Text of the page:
Winning at Entrepreneurship

I had the pleasure of speaking with Rod Robertson, a serial entrepreneur and founder of Briggs Capital, an investment firm specializing in high tech ventures. He is also the proud author of a great new book named “Winning at Entrepreneurship”, that just hit the book shelves this month.

I had the pleasure of speaking with Rod Robertson, a serial entrepreneur and previous owner of various manufacturing and high tech companies. Today, he is the founder and owner of Briggs Capital, an investment firm specializing in high tech ventures. He is also the proud author of a great new book named “Winning at Entrepreneurship”, that just hit the book shelves this month.

Mr. Robertson said that over the last fifteen plus years he has analyzed over a thousand companies for potential investment and sees a definite uptick in the excitement and activity related to people starting their own companies. He went on to say that there were many reasons for this push for people to start their own companies, including the following:

  • The combination of open source software development tools and the internet in general allows those with technical skills to create and market extraordinary software products with very little capital.
  • Even as the economy continues to heat up, corporations have not been hiring back many of those who lost their jobs during the recession. Therefore, highly skilled and previously employed individuals are starting their own companies out of necessity.
  • Once people have tasted the excitement and freedom of starting their own company, it’s hard for them to go back to traditional employment.

As we continued our discussion, I asked Rod, given his vast experience as both an entrepreneur and an investor and as an author on the topic, what advice he could give to those considering starting their own companies. He suggested the following:

  • If you have a great idea, but don’t have the marketing experience or savvy to assess its potential as a viable product, speak with an honest and knowledgeable marketing person who can help you decide if your idea can be a moneymaker.
  • Decide up front if you would like your company to provide your ongoing cash flow or if you would like sell your idea via a buyout. Making this decision up front will help you position your product, help define your marketing plan, and help define your company’s organizational structure.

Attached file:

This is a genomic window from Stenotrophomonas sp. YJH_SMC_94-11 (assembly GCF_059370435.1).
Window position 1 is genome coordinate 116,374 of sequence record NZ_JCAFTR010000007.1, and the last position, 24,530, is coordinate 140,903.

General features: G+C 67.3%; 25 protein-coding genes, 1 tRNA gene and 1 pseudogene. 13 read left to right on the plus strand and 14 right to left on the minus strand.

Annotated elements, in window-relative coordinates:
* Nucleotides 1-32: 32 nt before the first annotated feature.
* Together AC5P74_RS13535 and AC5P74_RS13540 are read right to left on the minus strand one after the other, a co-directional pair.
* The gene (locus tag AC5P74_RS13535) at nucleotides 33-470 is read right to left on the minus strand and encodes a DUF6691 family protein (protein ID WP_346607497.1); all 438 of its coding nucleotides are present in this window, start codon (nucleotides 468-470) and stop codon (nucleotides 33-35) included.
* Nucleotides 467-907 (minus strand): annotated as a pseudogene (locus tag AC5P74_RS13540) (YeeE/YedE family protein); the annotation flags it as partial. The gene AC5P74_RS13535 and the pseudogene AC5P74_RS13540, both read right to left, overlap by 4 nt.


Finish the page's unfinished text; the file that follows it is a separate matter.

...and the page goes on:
• Take a hard look at your personal situation and your short term cash flow needs. Money to live on and a supportive family while starting your company are of great value.
  • Everything will take at least twice as long as you think it will. Do your best planning and then double everything except the potential revenue projection.
  • If you are leaving a job to start your own company, build your professional network first, and make sure to maintain it when you begin your company. These professional contacts can be of great value to you when launching and building your new company.
  • Become a networker. For a company to succeed, it needs technology, marketing, strategy, finance and an exit strategy. No one can do it all. Surround yourself with people who can perform the tasks you cannot or will not be able to perform yourself.
  • Find a way to protect your Intellectual Property (IP). Regarding your IP, there is an ongoing internal battle between paranoia of theft and putting your IP out to the marketplace to produce sales and hopefully go viral.

These are but a few of the many concepts, tips, and words of wisdom contained in Rod Robertson’s book, “Winning at Entrepreneurship”. As an entrepreneur myself, I found Rod’s book to be very thought provoking and will be of personal value to me as my company continues to grow.

Rod and his book can be found online at www.winninge.com.

If you have any questions about your career in IT, please email me at eric@ManagerMechanics.com or find me on Twitter at @EricPBloom or @MgrMechanics or at ManagerMechanics.com.

Until next time, work hard, work smart, and continue to build your professional brand.

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